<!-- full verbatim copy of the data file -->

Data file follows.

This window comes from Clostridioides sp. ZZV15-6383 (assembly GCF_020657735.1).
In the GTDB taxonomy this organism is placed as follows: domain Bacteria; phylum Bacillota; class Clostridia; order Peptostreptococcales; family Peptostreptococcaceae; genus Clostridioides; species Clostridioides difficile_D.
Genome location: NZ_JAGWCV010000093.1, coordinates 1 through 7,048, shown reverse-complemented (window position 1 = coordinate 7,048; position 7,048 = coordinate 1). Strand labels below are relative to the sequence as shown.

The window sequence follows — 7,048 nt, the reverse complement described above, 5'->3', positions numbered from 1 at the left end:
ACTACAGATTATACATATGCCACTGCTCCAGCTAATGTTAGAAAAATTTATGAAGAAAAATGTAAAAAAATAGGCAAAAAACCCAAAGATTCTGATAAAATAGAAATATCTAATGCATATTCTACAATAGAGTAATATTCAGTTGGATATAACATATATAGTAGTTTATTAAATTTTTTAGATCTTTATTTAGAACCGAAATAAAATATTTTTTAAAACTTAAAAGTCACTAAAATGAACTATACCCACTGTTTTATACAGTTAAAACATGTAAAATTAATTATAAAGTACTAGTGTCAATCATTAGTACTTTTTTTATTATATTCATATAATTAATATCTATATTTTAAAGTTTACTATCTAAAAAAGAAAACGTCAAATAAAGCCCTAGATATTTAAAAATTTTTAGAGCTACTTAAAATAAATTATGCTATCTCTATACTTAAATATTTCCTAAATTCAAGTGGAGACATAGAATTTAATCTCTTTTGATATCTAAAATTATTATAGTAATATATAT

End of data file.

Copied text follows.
This window comes from Clostridioides sp. ZZV15-6383 (assembly GCF_020657735.1).
In the GTDB taxonomy this organism is placed as follows: domain Bacteria; phylum Bacillota; class Clostridia; order Peptostreptococcales; family Peptostreptococcaceae; genus Clostridioides; species Clostridioides difficile_D.
Genome location: NZ_JAGWCV010000093.1, coordinates 1 through 7,048, shown reverse-complemented (window position 1 = coordinate 7,048; position 7,048 = coordinate 1). Strand labels below are relative to the sequence as shown.

The window sequence follows — 7,048 nt, the reverse complement described above, 5'->3', positions numbered from 1 at the left end:
ACTACAGATTATACATATGCCACTGCTCCAGCTAATGTTAGAAAAATTTATGAAGAAAAATGTAAAAAAATAGGCAAAAAACCCAAAGATTCTGATAAAATAGAAATATCTAATGCATATTCTACAATAGAGTAATATTCAGTTGGATATAACATATATAGTAGTTTATTAAATTTTTTAGATCTTTATTTAGAACCGAAATAAAATATTTTTTAAAACTTAAAAGTCACTAAAATGAACTATACCCACTGTTTTATACAGTTAAAACATGTAAAATTAATTATAAAGTACTAGTGTCAATCATTAGTACTTTTTTTATTATATTCATATAATTAATATCTATATTTTAAAGTTTACTATCTAAAAAAGAAAACGTCAAATAAAGCCCTAGATATTTAAAAATTTTTAGAGCTACTTAAAATAAATTATGCTATCTCTATACTTAAATATTTCCTAAATTCAAGTGGAGACATAGAATTTAATCTCTTTTGATATCTAAAATTATTATAGTAATATATAT